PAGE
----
Concrete vs cement

Which is better – concrete vs cement


It’s not unusual to hear someone asking about which is better, concrete vs cement. On the other hand, you might listen to someone asking if concrete and cement are the same thing. They are different things, only that cement is part of the concrete mix that binds it together.

What is a concrete mix made of

Usually, concrete is made of sand, gravel (crushed stones), and cement. Mixing it with water, water, and cement will form a paste that will keep everything together. So comparisons like concrete vs cement are useless as people are usually asking about the same thing.

On the other hand, we could compare concrete with different amounts of cement. Does adding more cement make concrete harder? Surprisingly, the answer is no.

Adding cement to the sand and gravel will only help strengthen it to a certain point; after that, it will be negative. The concrete will get too firm, and it might cause it to crack. So, keeping the right amount of cement to aggregate ratio is essential to achieve the desired results.

Another thing that affects concrete strength is the amount of water we use. Lower water means more strength, but too low water causes low strength. Then, too much water weakens the strength again, so what is the proper amount? It depends on the amount of cement in the mix.

Cement usually makes around 10-15% of concrete weight, while sand and gravel make 60-80%, depending on the case. Rest is left for water and air. You can sometimes see workers using the vibrating tools on fresh concrete. That tool helps the concrete set tight by removing air from the mix.

Concrete cures over time

One thing to remember is also that concrete doesn’t dry in the traditional sense. Water reacts with cement, forming a paste that will “cure” over time. It will continue to harden, so you see workers wetting concrete. Outdoor plasters are the same as cement; spray them with water a few days after rendering.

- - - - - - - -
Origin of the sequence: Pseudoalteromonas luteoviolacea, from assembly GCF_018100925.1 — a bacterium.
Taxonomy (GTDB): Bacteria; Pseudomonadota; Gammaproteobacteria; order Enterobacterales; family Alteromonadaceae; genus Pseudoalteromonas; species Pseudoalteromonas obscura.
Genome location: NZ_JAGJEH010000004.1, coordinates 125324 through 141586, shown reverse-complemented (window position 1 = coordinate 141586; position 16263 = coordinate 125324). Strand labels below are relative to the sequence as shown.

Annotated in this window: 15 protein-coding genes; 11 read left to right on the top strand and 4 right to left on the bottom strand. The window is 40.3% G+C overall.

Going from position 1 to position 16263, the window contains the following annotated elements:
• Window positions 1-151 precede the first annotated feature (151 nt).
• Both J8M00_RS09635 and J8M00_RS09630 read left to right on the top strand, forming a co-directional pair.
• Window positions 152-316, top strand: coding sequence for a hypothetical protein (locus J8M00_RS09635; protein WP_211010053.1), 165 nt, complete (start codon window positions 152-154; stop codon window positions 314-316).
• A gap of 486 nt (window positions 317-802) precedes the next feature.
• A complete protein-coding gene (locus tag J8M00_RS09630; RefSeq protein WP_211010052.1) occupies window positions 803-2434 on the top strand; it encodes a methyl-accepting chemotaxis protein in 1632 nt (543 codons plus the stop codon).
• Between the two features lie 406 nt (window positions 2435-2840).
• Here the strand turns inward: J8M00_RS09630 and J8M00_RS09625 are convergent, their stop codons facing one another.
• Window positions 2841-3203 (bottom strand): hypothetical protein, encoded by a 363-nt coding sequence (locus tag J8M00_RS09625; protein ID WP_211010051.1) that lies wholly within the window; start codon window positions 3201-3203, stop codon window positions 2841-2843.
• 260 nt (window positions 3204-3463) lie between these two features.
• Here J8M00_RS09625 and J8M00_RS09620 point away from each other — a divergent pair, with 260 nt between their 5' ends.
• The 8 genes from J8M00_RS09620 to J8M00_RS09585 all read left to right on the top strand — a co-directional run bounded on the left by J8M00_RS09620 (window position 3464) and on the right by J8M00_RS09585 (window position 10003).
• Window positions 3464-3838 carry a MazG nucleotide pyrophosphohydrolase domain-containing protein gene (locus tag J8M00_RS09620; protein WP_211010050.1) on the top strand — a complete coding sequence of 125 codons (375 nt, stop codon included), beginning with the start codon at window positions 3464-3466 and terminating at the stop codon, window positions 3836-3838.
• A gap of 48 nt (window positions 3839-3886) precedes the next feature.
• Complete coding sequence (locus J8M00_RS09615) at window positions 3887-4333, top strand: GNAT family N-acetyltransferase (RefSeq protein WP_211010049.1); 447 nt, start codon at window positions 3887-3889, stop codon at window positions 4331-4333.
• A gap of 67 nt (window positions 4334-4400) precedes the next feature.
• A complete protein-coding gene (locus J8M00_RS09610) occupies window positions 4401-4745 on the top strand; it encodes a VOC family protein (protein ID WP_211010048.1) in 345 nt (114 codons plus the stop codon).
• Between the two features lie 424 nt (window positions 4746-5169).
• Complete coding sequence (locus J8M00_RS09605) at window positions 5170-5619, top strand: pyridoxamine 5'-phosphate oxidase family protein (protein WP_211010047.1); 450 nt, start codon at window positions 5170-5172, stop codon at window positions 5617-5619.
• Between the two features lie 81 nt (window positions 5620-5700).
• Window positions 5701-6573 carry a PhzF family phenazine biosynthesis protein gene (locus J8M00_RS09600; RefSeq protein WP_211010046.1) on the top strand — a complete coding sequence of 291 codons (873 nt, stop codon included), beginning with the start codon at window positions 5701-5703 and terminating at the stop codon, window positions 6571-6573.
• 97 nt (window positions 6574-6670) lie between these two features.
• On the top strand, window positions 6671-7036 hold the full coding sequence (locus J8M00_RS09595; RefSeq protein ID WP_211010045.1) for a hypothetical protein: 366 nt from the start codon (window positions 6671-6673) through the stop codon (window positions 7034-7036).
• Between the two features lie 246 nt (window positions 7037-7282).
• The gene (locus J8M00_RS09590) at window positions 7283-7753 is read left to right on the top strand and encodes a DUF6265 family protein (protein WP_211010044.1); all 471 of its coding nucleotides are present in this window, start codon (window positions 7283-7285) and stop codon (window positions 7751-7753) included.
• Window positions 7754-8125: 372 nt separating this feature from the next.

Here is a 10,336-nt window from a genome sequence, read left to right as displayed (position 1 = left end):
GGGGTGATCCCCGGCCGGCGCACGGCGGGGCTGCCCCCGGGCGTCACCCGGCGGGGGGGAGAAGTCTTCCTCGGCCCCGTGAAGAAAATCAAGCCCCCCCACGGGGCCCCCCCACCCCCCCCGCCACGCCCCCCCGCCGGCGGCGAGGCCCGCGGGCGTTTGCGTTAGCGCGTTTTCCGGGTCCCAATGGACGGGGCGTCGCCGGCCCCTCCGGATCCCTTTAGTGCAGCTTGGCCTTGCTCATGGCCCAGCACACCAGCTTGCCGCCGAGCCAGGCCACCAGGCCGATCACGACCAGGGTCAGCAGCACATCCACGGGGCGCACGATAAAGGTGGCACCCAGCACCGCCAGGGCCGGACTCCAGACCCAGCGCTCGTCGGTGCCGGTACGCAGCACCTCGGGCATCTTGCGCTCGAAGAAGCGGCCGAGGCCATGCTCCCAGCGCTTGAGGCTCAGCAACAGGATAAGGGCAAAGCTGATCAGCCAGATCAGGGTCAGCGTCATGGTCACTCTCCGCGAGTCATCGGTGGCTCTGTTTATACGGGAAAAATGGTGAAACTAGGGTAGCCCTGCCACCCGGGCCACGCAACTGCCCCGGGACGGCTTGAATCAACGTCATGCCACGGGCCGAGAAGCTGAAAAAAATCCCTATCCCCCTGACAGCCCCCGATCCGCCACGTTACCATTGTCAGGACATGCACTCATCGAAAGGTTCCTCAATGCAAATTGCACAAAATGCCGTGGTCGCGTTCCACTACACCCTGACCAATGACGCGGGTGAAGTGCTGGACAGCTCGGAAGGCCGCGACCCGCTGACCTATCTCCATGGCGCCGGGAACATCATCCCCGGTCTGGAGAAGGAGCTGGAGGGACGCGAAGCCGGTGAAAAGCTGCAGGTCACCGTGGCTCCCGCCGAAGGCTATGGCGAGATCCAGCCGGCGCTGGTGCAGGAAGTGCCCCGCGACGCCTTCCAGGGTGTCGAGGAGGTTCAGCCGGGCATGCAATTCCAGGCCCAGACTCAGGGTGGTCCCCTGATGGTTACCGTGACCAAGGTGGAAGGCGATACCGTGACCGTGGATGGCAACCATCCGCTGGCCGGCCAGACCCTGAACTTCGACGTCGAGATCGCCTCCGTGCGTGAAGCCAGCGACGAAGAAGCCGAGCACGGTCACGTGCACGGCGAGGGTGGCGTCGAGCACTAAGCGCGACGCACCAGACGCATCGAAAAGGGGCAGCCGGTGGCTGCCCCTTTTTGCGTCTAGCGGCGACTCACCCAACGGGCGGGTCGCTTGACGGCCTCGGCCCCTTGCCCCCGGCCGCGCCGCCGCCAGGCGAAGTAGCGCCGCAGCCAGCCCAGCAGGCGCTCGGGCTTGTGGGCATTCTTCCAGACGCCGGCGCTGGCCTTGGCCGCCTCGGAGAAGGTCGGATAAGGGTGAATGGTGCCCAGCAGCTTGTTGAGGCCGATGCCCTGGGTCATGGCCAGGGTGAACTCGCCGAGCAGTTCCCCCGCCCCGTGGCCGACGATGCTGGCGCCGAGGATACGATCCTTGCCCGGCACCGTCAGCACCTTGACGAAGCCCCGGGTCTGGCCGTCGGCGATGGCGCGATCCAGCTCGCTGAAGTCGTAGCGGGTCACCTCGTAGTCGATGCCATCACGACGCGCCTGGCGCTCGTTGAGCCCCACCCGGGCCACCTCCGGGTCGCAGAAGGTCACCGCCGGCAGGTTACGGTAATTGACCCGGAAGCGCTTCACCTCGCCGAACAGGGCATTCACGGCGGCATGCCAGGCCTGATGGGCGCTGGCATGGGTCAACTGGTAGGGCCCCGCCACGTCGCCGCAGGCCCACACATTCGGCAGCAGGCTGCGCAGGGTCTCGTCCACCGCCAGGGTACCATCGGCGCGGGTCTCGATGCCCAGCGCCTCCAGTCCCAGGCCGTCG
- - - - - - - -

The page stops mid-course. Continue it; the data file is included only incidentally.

With the help of watering, the concrete can achieve greater strength as the moisture will evaporate more slowly. We often want the best results, so it’s suitable to almost always water the concrete. It will provide a stronger foundation for tiling, plaster, rendering, and painting.

Gravel or crushed stone also affects the strength of the concrete. It’s usually rough-surfaced because it has more surface for sand and cement to bind to, making it a more potent combination.

Different types of mortar, different uses.

Different types of mortar, different uses.

Concrete vs cement vs mortar?

We’re clear at this point that there is a difference between concrete and cement, and their uses are quite different. So what is the mortar used for, and is it different from concrete?

Mortar is another mix of sand and cement. It hardens/cures like concrete, but it’s a weaker mix. It mainly holds bricks together, so the water and cement ratio is higher than concrete. It’s essential to pick the right kind of mortar for your work as it can crack if it is too complicated and wear down if it’s too soft.

Good examples would be cold and windy places. Rain might pour on tall walls, and snow will also fall on them. That will cause erosion in the mortar, weakening its properties. On the other hand, hot weather will affect the curing process and might affect the result badly.